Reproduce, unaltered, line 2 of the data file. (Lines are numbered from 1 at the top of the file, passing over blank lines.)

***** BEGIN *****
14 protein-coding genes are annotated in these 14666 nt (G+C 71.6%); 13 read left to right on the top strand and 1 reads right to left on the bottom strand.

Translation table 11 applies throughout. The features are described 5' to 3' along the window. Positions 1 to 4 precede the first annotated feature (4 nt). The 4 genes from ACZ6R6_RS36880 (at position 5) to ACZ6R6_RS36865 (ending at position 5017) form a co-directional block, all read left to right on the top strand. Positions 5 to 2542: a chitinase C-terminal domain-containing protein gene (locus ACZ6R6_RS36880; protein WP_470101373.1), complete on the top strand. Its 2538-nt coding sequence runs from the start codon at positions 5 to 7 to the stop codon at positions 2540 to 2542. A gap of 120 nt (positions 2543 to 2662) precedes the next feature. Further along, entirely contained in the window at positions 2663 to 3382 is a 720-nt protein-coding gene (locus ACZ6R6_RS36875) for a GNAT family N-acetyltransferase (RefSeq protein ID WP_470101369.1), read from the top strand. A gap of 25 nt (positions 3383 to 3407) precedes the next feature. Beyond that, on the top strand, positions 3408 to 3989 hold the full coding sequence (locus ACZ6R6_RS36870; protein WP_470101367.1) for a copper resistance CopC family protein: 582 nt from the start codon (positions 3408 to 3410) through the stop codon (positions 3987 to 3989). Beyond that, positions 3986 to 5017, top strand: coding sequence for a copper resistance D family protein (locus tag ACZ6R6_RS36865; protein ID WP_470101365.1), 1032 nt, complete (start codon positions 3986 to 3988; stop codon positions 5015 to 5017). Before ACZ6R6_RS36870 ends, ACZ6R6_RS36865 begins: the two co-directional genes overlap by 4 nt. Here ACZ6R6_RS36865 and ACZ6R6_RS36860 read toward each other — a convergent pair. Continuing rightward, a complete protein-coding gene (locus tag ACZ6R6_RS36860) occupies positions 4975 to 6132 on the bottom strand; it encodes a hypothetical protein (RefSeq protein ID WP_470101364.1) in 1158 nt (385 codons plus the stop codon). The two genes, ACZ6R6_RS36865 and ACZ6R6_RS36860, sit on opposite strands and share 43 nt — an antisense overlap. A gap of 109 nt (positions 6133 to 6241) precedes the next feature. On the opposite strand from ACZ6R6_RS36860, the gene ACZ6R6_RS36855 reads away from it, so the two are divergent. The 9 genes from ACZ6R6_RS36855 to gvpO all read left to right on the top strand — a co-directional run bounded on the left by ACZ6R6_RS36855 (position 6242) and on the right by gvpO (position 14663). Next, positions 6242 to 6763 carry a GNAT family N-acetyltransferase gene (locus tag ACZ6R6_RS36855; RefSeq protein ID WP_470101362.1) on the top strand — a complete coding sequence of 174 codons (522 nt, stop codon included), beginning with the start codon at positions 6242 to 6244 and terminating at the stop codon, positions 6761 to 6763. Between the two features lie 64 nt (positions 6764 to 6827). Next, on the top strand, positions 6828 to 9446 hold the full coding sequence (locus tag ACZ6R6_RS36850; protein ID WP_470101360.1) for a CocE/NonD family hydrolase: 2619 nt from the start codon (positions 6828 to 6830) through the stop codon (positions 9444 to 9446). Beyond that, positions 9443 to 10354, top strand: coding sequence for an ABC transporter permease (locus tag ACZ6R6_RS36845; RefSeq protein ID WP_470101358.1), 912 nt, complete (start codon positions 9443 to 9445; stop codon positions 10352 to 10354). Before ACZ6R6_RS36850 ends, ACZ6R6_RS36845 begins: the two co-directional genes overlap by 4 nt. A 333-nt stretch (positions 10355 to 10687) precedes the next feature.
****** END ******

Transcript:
Translation table 11 applies throughout. The features are described 5' to 3' along the window. Positions 1 to 4 precede the first annotated feature (4 nt). The 4 genes from ACZ6R6_RS36880 (at position 5) to ACZ6R6_RS36865 (ending at position 5017) form a co-directional block, all read left to right on the top strand. Positions 5 to 2542: a chitinase C-terminal domain-containing protein gene (locus ACZ6R6_RS36880; protein WP_470101373.1), complete on the top strand. Its 2538-nt coding sequence runs from the start codon at positions 5 to 7 to the stop codon at positions 2540 to 2542. A gap of 120 nt (positions 2543 to 2662) precedes the next feature. Further along, entirely contained in the window at positions 2663 to 3382 is a 720-nt protein-coding gene (locus ACZ6R6_RS36875) for a GNAT family N-acetyltransferase (RefSeq protein ID WP_470101369.1), read from the top strand. A gap of 25 nt (positions 3383 to 3407) precedes the next feature. Beyond that, on the top strand, positions 3408 to 3989 hold the full coding sequence (locus ACZ6R6_RS36870; protein WP_470101367.1) for a copper resistance CopC family protein: 582 nt from the start codon (positions 3408 to 3410) through the stop codon (positions 3987 to 3989). Beyond that, positions 3986 to 5017, top strand: coding sequence for a copper resistance D family protein (locus tag ACZ6R6_RS36865; protein ID WP_470101365.1), 1032 nt, complete (start codon positions 3986 to 3988; stop codon positions 5015 to 5017). Before ACZ6R6_RS36870 ends, ACZ6R6_RS36865 begins: the two co-directional genes overlap by 4 nt. Here ACZ6R6_RS36865 and ACZ6R6_RS36860 read toward each other — a convergent pair. Continuing rightward, a complete protein-coding gene (locus tag ACZ6R6_RS36860) occupies positions 4975 to 6132 on the bottom strand; it encodes a hypothetical protein (RefSeq protein ID WP_470101364.1) in 1158 nt (385 codons plus the stop codon). The two genes, ACZ6R6_RS36865 and ACZ6R6_RS36860, sit on opposite strands and share 43 nt — an antisense overlap. A gap of 109 nt (positions 6133 to 6241) precedes the next feature. On the opposite strand from ACZ6R6_RS36860, the gene ACZ6R6_RS36855 reads away from it, so the two are divergent. The 9 genes from ACZ6R6_RS36855 to gvpO all read left to right on the top strand — a co-directional run bounded on the left by ACZ6R6_RS36855 (position 6242) and on the right by gvpO (position 14663). Next, positions 6242 to 6763 carry a GNAT family N-acetyltransferase gene (locus tag ACZ6R6_RS36855; RefSeq protein ID WP_470101362.1) on the top strand — a complete coding sequence of 174 codons (522 nt, stop codon included), beginning with the start codon at positions 6242 to 6244 and terminating at the stop codon, positions 6761 to 6763. Between the two features lie 64 nt (positions 6764 to 6827). Next, on the top strand, positions 6828 to 9446 hold the full coding sequence (locus tag ACZ6R6_RS36850; protein ID WP_470101360.1) for a CocE/NonD family hydrolase: 2619 nt from the start codon (positions 6828 to 6830) through the stop codon (positions 9444 to 9446). Beyond that, positions 9443 to 10354, top strand: coding sequence for an ABC transporter permease (locus tag ACZ6R6_RS36845; RefSeq protein ID WP_470101358.1), 912 nt, complete (start codon positions 9443 to 9445; stop codon positions 10352 to 10354). Before ACZ6R6_RS36850 ends, ACZ6R6_RS36845 begins: the two co-directional genes overlap by 4 nt. A 333-nt stretch (positions 10355 to 10687) precedes the next feature.